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Commercial production of the first grades of precipitated silica took place in 1948. At this time, natural rubber had barely relinquished its position as the principal, if not only, elastomer in commercial use. In these circumstances, most of the early compound development work involved natural rubber as the base polymer. In some respects this was a fortunate situation for silica. In comparison to carbon black, abrasion resistance was only slightly reduced; high viscosity and slow cure rates, which appear in synthetic elastomers, were not significant problems. The major silica attributes of tear strength, heat resistance and adhesion to fabrics and metals were very much in evidence in natural rubber
compounds. It was not until the development of sophisticated dynamic testing procedures that the superiority of silica, frequently silane coupled, in the reduction of tire rolling resistance was discovered and put to commercial use.

High surface area grades of precipitated silica provide an alternative to carbon black as a source of reinforcement for natural and synthetic rubber compounds. Among the criteria for reinforcement  abrasion resistance, tear and tensile strengths  unmodified silica is inferior only in respect to smooth surface abrasion resistance. This deficiency, together with higher prices, has confined silica production and consumption to roughly 10% of that of carbon black in the U.S. market. In view of this preponderance of carbon black compounding usage, it is appropriate to begin a compounding appraisal of silica in terms of silica’s relation to black.Valid comparisons in respect to both filler and compound properties are best made on a basis of comparable filler particle size or compound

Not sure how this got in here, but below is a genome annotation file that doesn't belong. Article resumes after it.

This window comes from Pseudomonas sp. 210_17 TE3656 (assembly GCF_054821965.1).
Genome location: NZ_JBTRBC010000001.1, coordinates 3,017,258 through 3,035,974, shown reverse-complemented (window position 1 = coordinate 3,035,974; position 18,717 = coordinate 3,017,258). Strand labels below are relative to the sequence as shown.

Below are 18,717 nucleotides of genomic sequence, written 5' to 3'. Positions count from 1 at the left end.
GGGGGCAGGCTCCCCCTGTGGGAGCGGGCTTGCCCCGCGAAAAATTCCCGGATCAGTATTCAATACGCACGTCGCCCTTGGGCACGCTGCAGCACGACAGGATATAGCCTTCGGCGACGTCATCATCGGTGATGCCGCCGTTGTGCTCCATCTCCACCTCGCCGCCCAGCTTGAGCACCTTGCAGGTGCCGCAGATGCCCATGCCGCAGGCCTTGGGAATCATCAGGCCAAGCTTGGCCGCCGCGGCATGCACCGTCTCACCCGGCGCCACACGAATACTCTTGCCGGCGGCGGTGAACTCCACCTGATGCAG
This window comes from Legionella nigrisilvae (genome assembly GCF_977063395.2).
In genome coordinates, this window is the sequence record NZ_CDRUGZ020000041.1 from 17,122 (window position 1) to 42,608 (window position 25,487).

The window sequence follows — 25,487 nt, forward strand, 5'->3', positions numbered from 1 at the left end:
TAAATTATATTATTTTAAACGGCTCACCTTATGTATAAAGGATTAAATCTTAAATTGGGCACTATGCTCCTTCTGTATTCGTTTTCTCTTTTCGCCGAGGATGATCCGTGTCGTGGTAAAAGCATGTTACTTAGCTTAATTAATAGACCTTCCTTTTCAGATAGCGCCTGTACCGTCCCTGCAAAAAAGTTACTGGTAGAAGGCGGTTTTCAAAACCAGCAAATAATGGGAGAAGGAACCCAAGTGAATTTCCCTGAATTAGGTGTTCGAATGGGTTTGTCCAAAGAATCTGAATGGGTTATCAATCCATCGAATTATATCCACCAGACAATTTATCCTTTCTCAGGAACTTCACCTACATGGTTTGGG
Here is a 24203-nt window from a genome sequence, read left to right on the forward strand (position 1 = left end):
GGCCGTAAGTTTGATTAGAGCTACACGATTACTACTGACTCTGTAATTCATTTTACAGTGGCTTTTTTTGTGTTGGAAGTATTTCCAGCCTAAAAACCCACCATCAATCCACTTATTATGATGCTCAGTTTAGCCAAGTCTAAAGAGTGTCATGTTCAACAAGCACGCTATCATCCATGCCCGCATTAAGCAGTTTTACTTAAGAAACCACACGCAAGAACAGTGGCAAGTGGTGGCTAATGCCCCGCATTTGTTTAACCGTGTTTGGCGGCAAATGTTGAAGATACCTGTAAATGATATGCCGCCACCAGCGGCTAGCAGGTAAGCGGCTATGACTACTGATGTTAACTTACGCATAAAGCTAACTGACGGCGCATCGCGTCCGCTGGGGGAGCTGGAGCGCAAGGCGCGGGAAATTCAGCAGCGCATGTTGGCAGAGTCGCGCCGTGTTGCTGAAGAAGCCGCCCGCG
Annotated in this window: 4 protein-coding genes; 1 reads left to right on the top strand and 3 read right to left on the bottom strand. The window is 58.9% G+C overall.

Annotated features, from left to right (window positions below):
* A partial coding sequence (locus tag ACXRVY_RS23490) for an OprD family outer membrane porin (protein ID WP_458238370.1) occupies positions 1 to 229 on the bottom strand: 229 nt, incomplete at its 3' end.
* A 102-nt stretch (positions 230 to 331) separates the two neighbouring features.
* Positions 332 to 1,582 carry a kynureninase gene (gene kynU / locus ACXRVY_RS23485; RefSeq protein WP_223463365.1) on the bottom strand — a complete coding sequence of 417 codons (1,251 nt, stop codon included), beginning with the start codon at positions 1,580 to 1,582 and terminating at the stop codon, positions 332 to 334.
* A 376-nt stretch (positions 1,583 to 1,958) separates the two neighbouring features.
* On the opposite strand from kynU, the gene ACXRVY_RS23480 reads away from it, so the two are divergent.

hardness. In the following tables, 2.1a through 2.1c, a silica of 19 nanometers average particle size (180 m2 /g N2SA silica) and an ISAF carbon black of 22 nanometers (N220) are compared at 40 phr in compounds of equal hardness with appropriate changes in acceleration:

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